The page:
As with the slot games, table game rules are not as good as many onshore casinos. Craps tables offer 3X/4X/5X free odds behind the Pass Line. Blackjack pays even money for bets less than $10, and 6-to-5 for bets of $10 or more. Resplitting after Aces is not allowed, and most tables allow doubling only on 9, 10 or 11.
All casinos operate in dollars regardless of the ship’s embarkation point, destinations and currency of other on-ship purchases. You can use $5 to $100 bills in the slot machines and at the tables. You can also get up to $2,000 per day in chips or cash charged to your stateroom account. If you presented a credit card for stateroom charges, this will appear on your account as a transaction charge in U.S. dollars, e.g., not a cash advance and not subject to foreign currency transaction fee; however, on ships that depart from the United States there is a three percent service charge for this convenience.
Some ships have a cigar bar. Other than that, the casino is the only place onboard inside the ship where a person is allowed to smoke. While that may be fine for gamblers, it is not for people passing by or those who are attired for a dress-up meal and want to be able to wear their clothes again during the cruise. For some ships such as the Star or Jade, the casino is tucked away so this is not a big deal. For other ships, such as the Epic, one has to walk through the casino to get to dinner.
Normally, a player has to accrue 1,500 points to get free drinks while playing in the casino (see Players Club below). However, people traveling on a Seven Stars Voyage automatically get a card entitling them to drinks. Free drinks include draft beer, well drinks, and basic fruity drinks such as pina coladas. You don’t have to be actively playing to get drinks but can get them from the casino bar when it is open. Considering that an adult beverage is typically $5+, this is a decent benefit.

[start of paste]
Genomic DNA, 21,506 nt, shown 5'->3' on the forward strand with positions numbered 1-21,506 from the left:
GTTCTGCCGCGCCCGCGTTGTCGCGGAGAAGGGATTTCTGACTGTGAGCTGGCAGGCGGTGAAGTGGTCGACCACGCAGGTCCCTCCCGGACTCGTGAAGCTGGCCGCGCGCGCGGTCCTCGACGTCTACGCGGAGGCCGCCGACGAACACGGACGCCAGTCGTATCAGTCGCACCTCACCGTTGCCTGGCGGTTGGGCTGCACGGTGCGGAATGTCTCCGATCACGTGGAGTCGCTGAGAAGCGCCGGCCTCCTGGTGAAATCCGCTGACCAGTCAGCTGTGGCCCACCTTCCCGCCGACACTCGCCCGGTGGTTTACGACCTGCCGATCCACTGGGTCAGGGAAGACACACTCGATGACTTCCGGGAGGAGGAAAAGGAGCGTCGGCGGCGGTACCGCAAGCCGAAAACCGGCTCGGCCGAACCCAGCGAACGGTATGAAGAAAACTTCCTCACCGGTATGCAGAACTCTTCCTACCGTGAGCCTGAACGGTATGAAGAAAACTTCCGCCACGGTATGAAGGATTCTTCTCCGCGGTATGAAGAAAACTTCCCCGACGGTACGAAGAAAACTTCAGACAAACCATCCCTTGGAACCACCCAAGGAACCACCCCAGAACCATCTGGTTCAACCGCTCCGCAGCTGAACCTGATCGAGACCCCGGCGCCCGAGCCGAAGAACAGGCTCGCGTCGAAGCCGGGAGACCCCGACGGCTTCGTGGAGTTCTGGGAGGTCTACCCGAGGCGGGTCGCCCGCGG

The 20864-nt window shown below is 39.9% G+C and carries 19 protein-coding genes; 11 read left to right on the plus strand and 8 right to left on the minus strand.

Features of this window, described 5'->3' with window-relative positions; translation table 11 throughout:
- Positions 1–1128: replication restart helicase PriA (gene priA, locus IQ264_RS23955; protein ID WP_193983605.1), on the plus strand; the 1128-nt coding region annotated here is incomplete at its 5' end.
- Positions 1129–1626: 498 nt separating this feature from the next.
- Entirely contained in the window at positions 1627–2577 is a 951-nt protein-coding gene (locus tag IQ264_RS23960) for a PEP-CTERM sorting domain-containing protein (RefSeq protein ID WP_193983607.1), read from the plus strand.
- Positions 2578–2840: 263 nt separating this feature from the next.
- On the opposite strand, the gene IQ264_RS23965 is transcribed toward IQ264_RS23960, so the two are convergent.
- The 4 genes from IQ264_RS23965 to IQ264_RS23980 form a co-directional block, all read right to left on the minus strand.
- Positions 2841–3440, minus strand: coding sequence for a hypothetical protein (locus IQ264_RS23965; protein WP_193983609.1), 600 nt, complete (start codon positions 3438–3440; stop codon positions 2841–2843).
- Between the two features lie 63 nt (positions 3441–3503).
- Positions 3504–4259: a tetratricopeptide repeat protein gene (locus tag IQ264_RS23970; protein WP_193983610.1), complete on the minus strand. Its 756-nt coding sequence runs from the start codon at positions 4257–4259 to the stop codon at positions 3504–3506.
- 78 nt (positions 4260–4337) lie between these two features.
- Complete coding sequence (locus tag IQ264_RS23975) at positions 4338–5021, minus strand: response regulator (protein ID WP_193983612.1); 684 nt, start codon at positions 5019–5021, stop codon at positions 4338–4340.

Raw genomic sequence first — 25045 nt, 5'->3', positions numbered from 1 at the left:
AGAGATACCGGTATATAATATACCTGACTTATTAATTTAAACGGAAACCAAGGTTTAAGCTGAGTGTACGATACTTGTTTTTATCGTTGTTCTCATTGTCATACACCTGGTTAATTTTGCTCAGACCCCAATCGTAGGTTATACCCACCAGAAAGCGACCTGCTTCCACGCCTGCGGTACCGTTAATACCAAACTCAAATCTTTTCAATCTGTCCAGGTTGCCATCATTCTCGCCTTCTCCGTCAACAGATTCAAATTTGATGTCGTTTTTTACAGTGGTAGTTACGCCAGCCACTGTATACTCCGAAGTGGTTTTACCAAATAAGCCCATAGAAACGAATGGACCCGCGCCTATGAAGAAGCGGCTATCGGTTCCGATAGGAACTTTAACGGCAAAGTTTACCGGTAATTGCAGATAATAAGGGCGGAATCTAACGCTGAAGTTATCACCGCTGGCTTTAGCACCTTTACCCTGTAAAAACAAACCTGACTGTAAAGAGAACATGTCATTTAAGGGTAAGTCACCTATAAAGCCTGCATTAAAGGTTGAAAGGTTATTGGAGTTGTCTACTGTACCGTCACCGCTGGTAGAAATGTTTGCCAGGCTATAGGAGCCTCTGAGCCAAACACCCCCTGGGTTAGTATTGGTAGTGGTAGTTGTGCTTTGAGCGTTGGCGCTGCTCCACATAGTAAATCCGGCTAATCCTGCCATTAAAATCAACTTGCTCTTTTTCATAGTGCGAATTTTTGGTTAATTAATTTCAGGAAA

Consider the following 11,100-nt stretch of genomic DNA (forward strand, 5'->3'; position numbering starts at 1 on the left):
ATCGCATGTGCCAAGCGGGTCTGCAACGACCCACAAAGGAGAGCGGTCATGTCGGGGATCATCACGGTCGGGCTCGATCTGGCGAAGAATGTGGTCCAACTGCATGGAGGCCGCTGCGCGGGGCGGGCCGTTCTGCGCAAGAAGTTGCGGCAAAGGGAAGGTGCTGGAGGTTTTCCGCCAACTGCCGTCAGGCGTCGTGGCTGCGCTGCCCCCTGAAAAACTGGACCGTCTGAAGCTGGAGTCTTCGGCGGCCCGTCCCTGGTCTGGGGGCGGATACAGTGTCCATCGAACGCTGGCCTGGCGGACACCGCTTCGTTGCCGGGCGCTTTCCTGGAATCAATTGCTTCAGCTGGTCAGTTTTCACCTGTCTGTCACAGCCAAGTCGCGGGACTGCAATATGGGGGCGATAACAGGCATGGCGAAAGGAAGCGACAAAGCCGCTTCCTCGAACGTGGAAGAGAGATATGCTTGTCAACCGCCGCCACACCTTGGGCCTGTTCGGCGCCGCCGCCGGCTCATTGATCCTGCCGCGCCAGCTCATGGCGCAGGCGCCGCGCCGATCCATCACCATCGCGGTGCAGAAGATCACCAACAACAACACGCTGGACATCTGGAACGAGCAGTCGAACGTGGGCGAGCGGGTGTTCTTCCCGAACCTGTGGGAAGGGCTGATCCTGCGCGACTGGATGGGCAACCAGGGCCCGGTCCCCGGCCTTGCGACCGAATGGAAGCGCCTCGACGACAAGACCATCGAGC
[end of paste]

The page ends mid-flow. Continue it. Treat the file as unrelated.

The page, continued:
On sea days, there will be a few casino promotions.
The minimum age to gamble at the casino is only 18, regardless of from where the ship embarks.
NCL Players Club
NCL has its own Player's Club. Details can be found on the NCL Player's Club page. NCL does not match status with any land-based casinos. When you travel for the first time, you start at NCL’s lowest “Lucky” tier and have all the benefits except that you don’t need to play to get complementary well drinks and you receive “stateroom goodies” of a chocolate tray. Beyond that, points accrue much the same way they do at Caesars casinos: $5 coin-in slots or $10 video poker is one point. Points accrual for table games is based on play. If you earn 1,000 points you get $10 in free slot play, in $10 increments. When you get to 2,500 points or more, you can redeem the points for comps to defray on-ship expenses or port taxes.
Points can be transferred from ship to ship, but you need to verify that you have the same Players Club number as with the prior cruise and you may need to have the casino host request a manual transfer.
The Players Club page lacks some details of the amenities. Here is some information from an onboard flyer:
There is a two-hour window on the last night of the cruise where you can redeem accrued points for comps or free slot play. If you have more than 10,000 points for the trip, this is worth your time. Although not documented, many players have reported receiving comps beyond the 100 Points: $1 ratio listed in the Player’s Club documentation.
Playing after getting that comp applied to your on-board account will not get additional comps, however points accrued are valid for 18 months before expiring.
Other Things To Know: